On Saturday I led a panel at UCLA with three writers who work in what we might call slipstream, literary fantasy, conceptual fiction, surrealism, or some other school still to be named. While the specific label isn't particularly important, the emphasis on rethinking realism, on embracing the best of genres like fantasy and science fiction, and moving into what Michael Chabon has called "the borderlands" between literary categories is at the center of much the best fiction these days, I think.
HERE is a Jacket Copy blogger's coverage of my panel, which I described as about the Gen-X rebellion against doctrinaire realism, and which included the writers Aimee Bender (The Particular Sadness of Lemon Cake), Lev Grossman (The Magicians) and Victor LaValle (Big Machine).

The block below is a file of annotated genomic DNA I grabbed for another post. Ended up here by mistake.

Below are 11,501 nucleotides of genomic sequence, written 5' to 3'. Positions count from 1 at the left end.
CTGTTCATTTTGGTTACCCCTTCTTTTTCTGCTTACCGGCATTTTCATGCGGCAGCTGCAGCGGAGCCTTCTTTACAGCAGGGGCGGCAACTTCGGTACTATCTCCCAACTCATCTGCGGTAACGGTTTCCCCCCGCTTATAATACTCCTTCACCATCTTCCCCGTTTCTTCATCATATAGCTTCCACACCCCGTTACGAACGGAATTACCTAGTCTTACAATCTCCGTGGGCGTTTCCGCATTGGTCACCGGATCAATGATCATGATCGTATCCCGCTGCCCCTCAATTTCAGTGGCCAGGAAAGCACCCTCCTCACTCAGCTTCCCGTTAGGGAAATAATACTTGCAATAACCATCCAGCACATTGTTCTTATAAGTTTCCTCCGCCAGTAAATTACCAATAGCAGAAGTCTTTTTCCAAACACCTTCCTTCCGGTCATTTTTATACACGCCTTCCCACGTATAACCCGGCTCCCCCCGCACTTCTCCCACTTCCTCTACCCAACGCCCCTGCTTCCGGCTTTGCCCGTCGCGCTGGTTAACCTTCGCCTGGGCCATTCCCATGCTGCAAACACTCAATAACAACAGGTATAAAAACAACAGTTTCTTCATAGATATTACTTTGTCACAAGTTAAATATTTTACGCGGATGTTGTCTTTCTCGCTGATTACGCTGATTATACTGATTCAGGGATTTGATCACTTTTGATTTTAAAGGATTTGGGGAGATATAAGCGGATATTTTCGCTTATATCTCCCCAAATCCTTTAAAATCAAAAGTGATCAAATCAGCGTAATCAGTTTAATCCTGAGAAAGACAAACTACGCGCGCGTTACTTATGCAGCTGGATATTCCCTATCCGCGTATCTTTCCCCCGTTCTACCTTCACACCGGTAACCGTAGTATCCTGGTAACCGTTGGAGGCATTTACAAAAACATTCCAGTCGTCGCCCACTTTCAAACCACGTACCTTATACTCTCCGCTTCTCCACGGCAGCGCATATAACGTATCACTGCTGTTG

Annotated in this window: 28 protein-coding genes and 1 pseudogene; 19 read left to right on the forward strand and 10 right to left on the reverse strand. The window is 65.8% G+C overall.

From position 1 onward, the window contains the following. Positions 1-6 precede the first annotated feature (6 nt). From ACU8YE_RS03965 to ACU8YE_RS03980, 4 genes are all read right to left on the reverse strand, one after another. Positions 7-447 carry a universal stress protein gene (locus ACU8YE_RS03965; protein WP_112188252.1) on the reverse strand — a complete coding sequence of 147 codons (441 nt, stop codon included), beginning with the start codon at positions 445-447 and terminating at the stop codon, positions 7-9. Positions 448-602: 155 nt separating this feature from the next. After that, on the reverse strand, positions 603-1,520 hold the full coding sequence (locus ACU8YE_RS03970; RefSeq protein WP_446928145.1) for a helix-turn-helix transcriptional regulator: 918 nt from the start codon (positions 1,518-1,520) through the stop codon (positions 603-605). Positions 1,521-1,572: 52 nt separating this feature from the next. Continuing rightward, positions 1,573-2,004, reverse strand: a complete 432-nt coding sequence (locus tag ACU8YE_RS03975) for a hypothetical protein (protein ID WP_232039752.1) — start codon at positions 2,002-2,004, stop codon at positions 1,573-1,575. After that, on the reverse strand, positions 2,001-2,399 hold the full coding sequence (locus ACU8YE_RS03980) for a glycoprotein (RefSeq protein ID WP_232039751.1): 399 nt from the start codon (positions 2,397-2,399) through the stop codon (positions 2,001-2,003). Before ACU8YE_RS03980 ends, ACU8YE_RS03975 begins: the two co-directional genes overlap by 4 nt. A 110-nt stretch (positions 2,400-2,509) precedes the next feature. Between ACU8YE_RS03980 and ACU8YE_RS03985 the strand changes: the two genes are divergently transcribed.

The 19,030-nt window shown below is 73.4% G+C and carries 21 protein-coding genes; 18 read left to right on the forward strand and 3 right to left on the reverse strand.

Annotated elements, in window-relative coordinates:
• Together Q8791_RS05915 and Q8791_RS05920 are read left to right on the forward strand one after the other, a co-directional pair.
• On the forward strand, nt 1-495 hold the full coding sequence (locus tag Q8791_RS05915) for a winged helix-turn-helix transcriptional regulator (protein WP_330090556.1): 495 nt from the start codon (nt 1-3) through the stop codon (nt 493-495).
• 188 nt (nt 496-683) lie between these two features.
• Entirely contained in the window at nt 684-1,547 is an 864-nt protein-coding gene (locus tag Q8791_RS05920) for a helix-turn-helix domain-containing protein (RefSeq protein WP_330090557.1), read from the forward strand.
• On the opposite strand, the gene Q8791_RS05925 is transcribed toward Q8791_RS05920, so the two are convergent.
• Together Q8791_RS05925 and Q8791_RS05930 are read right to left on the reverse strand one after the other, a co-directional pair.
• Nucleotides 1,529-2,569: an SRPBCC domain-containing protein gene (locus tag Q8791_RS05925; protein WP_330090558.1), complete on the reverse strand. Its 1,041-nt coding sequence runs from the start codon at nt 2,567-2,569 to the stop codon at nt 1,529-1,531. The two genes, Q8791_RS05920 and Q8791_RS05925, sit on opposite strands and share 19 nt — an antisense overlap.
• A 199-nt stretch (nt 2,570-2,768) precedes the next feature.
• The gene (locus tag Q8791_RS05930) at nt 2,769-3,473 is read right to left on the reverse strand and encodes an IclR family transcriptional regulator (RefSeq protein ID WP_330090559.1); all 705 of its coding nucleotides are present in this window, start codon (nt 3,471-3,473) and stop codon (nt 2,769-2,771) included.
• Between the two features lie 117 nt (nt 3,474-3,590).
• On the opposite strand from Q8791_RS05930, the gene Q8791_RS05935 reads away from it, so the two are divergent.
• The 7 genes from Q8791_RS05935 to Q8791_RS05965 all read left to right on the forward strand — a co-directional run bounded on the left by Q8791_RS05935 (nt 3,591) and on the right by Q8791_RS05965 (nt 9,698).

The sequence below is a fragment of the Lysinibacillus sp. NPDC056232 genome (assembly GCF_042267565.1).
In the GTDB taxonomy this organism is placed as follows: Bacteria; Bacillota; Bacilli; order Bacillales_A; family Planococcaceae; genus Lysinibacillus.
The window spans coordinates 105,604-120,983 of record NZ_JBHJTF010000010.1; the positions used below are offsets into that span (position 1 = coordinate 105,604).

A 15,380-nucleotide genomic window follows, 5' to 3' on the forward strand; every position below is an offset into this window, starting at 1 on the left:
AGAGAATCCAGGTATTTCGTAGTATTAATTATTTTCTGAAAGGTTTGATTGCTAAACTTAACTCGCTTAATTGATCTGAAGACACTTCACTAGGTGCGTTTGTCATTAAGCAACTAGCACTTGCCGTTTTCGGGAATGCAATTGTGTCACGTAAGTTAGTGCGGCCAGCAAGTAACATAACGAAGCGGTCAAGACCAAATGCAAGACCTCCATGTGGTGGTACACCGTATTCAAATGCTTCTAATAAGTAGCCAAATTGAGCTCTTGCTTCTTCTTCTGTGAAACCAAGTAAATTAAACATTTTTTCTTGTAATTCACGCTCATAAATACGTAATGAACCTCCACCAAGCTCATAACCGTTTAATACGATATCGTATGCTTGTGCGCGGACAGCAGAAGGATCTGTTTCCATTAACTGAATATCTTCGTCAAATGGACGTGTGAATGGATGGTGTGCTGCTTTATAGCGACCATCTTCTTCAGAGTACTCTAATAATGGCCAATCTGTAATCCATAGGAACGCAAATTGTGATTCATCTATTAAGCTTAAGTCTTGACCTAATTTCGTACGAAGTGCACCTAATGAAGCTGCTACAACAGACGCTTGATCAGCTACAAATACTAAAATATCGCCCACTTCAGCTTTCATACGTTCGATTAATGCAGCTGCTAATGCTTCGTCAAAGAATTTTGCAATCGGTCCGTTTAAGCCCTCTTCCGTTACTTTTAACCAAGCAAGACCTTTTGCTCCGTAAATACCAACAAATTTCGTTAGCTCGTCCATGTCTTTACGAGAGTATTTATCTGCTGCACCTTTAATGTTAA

My favorite moment was when LaValle was asked if he'd drawn from any myths or legends in developing his literary style and he mentioned how he had read the Bible all the way through -- a volume, he said, drawn from so many previous ancient sources that if functions like an anthology.
The Jacket Copy post includes a pretty sharp summary of the stakes of the conversation as well as a reasonable unflattering photo of yours truly mid-syllable.
I quoted Chabon's excellent book of criticism, Maps and Legends, praised the work of Ursula Le Guin, and referred to Ted Gioia's blog, Conceptual Fiction, which is dedicated to these very issues. I also name-dropped my first "favorite writer," J.R.R. Tolkien, whose family monogram is pictured.
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